Miss Iyer gives him a shy smile, lampooning feminine submission. “I know I must crack a self-deprecatory joke right now, sir, but I can’t think of one,” she says. It is an omen but Rajan misses it.

She had probably shot the film before she began uploading her works. She probably shot most of her short films before she released any of them so that her subjects would not be forewarned.

Miss Iyer and Rajan are now seated across a coffee table.

“Start?” he says with a sideways glance at the camera, which makes him look foolish already.

“Yes Mr Rajan.”

“Please call me Gatz.”

“Call you what?”


His phone rings. He apologises, considers the device and kills the call.

“I see you’ve a Blackberry,” she says.

“Yes. I like Blackberry. I’m not an Apple fan.”

“I used to have a Blackberry, sir.”

“Everyone did, once.”

“I had a problem with its keypad. The buttons were so small. Fiddling with it was exactly like searching for my G-spot.”

Rajan issues a cautious smile, but he is yet to suspect the nature of the interview. His phone rings again, and once again he cuts the call.

“I’ve been on phone all day talking to journalists,” he says, “It’s unusual for me to speak as a feminist. But that’s good, that’s very good.”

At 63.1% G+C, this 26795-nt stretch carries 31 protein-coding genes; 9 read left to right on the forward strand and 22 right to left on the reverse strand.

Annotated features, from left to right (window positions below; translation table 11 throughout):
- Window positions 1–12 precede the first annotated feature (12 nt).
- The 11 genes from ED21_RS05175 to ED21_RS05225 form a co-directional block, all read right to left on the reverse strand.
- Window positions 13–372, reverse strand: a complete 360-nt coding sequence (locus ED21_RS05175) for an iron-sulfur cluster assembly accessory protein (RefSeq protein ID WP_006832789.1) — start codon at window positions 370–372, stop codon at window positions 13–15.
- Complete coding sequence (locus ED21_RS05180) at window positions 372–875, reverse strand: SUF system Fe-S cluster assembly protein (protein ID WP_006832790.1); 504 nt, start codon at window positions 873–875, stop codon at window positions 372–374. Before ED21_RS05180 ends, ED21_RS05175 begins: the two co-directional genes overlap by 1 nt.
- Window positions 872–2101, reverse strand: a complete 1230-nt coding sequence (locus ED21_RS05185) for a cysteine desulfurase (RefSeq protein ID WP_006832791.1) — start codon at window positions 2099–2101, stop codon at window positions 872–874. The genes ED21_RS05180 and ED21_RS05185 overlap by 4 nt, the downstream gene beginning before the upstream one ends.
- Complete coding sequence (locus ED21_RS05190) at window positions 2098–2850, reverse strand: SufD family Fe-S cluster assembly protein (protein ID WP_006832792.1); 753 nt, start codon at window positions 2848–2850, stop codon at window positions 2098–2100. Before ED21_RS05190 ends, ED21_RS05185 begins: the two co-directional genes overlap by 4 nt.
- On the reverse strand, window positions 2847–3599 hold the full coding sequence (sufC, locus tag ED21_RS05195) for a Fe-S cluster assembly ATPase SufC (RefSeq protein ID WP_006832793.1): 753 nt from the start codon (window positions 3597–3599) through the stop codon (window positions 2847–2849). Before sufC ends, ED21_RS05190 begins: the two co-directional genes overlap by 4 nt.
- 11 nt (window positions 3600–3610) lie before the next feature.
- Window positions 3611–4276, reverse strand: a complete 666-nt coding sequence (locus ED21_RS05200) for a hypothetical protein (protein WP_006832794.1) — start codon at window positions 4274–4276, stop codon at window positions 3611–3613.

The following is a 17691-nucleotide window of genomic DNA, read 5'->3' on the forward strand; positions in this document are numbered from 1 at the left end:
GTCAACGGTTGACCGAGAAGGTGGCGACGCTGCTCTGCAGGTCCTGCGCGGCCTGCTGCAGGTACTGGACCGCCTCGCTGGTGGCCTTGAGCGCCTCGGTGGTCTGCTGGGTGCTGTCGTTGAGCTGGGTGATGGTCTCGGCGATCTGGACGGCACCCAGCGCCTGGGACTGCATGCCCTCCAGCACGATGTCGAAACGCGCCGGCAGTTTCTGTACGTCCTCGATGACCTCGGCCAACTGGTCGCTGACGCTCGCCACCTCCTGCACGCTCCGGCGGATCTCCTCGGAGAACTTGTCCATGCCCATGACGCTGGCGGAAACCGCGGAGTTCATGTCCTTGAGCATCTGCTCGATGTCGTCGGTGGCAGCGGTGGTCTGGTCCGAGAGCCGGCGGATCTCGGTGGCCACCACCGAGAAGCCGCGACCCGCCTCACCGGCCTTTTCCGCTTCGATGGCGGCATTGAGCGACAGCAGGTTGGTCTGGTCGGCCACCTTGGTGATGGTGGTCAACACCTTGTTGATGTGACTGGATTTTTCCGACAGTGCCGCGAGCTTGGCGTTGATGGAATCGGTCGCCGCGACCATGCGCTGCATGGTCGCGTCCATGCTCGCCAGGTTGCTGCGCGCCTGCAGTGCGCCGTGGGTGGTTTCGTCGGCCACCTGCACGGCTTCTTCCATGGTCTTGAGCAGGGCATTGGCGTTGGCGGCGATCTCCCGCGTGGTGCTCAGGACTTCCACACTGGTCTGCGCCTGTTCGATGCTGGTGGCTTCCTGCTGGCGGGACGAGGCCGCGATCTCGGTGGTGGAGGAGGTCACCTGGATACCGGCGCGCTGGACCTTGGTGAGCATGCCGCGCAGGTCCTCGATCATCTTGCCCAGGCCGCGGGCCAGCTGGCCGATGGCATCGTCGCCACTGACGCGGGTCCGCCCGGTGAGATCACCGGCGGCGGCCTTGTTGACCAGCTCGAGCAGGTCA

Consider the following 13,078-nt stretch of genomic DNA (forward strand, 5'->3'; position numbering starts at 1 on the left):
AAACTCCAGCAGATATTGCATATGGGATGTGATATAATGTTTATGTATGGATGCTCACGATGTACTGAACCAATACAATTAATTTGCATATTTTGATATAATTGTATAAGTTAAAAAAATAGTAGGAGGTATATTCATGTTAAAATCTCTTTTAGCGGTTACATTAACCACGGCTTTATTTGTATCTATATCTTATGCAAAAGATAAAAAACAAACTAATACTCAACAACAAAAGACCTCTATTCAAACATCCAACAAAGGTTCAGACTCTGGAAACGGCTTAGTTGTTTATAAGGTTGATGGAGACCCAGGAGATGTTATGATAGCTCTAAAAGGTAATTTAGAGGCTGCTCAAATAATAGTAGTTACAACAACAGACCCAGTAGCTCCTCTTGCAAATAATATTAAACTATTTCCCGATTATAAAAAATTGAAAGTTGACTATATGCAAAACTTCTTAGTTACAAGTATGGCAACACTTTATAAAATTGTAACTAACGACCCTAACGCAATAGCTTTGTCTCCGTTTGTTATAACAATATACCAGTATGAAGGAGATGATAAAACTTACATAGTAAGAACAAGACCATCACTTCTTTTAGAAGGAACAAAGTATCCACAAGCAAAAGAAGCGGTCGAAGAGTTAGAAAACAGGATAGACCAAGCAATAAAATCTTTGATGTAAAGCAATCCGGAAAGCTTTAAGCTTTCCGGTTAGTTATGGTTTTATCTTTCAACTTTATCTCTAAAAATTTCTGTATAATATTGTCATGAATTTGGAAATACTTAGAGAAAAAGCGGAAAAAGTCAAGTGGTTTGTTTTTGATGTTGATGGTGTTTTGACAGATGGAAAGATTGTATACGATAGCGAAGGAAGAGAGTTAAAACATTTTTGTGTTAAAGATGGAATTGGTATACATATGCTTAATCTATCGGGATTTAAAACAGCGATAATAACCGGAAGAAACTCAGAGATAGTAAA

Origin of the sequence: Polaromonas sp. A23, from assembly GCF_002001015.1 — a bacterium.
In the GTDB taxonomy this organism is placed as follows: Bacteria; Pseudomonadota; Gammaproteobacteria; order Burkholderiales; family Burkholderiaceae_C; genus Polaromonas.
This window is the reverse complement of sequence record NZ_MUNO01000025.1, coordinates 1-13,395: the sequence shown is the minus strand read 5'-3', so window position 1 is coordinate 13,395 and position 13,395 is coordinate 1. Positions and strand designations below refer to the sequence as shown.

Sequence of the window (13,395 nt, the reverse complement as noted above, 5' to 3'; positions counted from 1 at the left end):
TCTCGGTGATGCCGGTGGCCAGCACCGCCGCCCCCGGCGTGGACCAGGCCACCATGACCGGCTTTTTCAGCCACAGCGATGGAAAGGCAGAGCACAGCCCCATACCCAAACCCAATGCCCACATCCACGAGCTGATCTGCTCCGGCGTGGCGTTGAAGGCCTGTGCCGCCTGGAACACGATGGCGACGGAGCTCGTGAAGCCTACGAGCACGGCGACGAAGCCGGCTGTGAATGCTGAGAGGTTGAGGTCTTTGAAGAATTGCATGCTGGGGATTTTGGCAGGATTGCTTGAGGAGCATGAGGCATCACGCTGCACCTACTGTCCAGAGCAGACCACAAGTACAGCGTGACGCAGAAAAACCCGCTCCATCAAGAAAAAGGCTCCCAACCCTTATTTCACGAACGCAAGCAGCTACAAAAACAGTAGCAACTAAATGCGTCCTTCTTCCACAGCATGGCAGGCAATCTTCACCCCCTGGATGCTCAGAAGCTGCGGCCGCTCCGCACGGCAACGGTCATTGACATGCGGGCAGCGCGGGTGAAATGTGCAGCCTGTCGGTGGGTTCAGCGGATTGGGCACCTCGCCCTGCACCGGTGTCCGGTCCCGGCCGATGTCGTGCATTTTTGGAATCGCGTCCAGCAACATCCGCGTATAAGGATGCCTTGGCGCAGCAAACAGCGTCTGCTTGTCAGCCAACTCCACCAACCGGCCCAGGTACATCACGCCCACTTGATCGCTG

“The journalists are still calling you about your article?”

“No, no. You’ve not heard the news?”

“I’m clueless, Mr Rajan.”

He says an incident occurred in the morning. A professor of creative writing has caused a major stir. “This jerk said during a panel discussion that he has to just read a short-story submission without knowing who the author is and he would be able to tell if the writer is a woman. Don’t these guys ever stop? How many imbeciles are there in the academic and literary world?”

“Did he say, Mr Rajan, what makes him identify a female writer so easily?”

Rajan is surprised by the question. “No. These guys are never that specific.”

“Maybe what he meant was that when a short story is deep and brilliant and without gimmicks the author is usually a woman.”

“That’s not what he meant, I am sure.”

“The fact, Mr Rajan, that he can identify the author of a work as a woman also means, by default, he can tell if the author is a man. Why aren’t men pissed?”

Rajan throws a quick look at the camera. “My dear girl,” he says, “His statement has a specific meaning. There is a context to it. And there is history. There is a tacit insult in this sort of view. And every woman knows what he means.”